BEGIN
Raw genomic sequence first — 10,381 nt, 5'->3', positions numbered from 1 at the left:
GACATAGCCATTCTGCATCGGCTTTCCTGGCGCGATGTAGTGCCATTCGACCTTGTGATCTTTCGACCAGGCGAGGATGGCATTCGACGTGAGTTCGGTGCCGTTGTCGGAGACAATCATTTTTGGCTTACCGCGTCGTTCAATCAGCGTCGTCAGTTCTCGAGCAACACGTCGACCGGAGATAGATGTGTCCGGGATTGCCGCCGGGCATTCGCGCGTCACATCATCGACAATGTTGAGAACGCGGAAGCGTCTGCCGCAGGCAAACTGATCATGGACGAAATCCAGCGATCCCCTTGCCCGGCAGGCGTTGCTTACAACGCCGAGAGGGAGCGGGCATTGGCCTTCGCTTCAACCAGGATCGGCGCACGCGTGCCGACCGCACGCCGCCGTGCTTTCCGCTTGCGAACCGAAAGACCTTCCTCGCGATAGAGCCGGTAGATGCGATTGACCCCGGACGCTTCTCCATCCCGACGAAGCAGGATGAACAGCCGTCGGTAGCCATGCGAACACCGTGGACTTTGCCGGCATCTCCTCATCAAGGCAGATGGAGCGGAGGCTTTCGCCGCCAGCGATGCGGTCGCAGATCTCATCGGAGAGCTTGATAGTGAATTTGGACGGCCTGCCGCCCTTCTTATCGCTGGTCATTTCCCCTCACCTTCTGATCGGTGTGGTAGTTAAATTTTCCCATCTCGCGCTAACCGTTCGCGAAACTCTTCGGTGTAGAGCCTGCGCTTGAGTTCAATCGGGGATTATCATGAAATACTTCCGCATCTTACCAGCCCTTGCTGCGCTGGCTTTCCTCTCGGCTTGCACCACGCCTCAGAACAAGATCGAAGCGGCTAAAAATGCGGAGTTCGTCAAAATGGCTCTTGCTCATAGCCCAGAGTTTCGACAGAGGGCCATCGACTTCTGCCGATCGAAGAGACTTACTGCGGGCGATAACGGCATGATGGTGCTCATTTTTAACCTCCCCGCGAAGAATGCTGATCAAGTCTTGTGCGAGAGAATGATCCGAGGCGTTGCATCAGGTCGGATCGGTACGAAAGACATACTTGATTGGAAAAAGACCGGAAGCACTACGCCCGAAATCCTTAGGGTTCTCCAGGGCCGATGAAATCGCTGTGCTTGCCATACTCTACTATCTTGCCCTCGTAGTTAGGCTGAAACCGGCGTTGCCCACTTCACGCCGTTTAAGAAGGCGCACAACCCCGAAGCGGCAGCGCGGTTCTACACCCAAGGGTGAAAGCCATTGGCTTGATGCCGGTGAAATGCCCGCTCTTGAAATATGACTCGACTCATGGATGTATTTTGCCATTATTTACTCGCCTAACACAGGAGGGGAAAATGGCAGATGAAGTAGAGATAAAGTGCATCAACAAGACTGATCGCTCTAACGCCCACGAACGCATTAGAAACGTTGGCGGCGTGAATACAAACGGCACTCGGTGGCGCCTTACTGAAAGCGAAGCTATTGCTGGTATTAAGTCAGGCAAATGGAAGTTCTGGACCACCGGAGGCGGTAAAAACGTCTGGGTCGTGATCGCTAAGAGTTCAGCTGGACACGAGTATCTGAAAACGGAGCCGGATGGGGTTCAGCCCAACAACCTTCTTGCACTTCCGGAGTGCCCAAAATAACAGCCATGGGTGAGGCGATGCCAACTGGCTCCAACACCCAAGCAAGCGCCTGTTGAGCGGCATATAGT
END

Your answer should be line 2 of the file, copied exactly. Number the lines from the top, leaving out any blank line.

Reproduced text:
GACATAGCCATTCTGCATCGGCTTTCCTGGCGCGATGTAGTGCCATTCGACCTTGTGATCTTTCGACCAGGCGAGGATGGCATTCGACGTGAGTTCGGTGCCGTTGTCGGAGACAATCATTTTTGGCTTACCGCGTCGTTCAATCAGCGTCGTCAGTTCTCGAGCAACACGTCGACCGGAGATAGATGTGTCCGGGATTGCCGCCGGGCATTCGCGCGTCACATCATCGACAATGTTGAGAACGCGGAAGCGTCTGCCGCAGGCAAACTGATCATGGACGAAATCCAGCGATCCCCTTGCCCGGCAGGCGTTGCTTACAACGCCGAGAGGGAGCGGGCATTGGCCTTCGCTTCAACCAGGATCGGCGCACGCGTGCCGACCGCACGCCGCCGTGCTTTCCGCTTGCGAACCGAAAGACCTTCCTCGCGATAGAGCCGGTAGATGCGATTGACCCCGGACGCTTCTCCATCCCGACGAAGCAGGATGAACAGCCGTCGGTAGCCATGCGAACACCGTGGACTTTGCCGGCATCTCCTCATCAAGGCAGATGGAGCGGAGGCTTTCGCCGCCAGCGATGCGGTCGCAGATCTCATCGGAGAGCTTGATAGTGAATTTGGACGGCCTGCCGCCCTTCTTATCGCTGGTCATTTCCCCTCACCTTCTGATCGGTGTGGTAGTTAAATTTTCCCATCTCGCGCTAACCGTTCGCGAAACTCTTCGGTGTAGAGCCTGCGCTTGAGTTCAATCGGGGATTATCATGAAATACTTCCGCATCTTACCAGCCCTTGCTGCGCTGGCTTTCCTCTCGGCTTGCACCACGCCTCAGAACAAGATCGAAGCGGCTAAAAATGCGGAGTTCGTCAAAATGGCTCTTGCTCATAGCCCAGAGTTTCGACAGAGGGCCATCGACTTCTGCCGATCGAAGAGACTTACTGCGGGCGATAACGGCATGATGGTGCTCATTTTTAACCTCCCCGCGAAGAATGCTGATCAAGTCTTGTGCGAGAGAATGATCCGAGGCGTTGCATCAGGTCGGATCGGTACGAAAGACATACTTGATTGGAAAAAGACCGGAAGCACTACGCCCGAAATCCTTAGGGTTCTCCAGGGCCGATGAAATCGCTGTGCTTGCCATACTCTACTATCTTGCCCTCGTAGTTAGGCTGAAACCGGCGTTGCCCACTTCACGCCGTTTAAGAAGGCGCACAACCCCGAAGCGGCAGCGCGGTTCTACACCCAAGGGTGAAAGCCATTGGCTTGATGCCGGTGAAATGCCCGCTCTTGAAATATGACTCGACTCATGGATGTATTTTGCCATTATTTACTCGCCTAACACAGGAGGGGAAAATGGCAGATGAAGTAGAGATAAAGTGCATCAACAAGACTGATCGCTCTAACGCCCACGAACGCATTAGAAACGTTGGCGGCGTGAATACAAACGGCACTCGGTGGCGCCTTACTGAAAGCGAAGCTATTGCTGGTATTAAGTCAGGCAAATGGAAGTTCTGGACCACCGGAGGCGGTAAAAACGTCTGGGTCGTGATCGCTAAGAGTTCAGCTGGACACGAGTATCTGAAAACGGAGCCGGATGGGGTTCAGCCCAACAACCTTCTTGCACTTCCGGAGTGCCCAAAATAACAGCCATGGGTGAGGCGATGCCAACTGGCTCCAACACCCAAGCAAGCGCCTGTTGAGCGGCATATAGT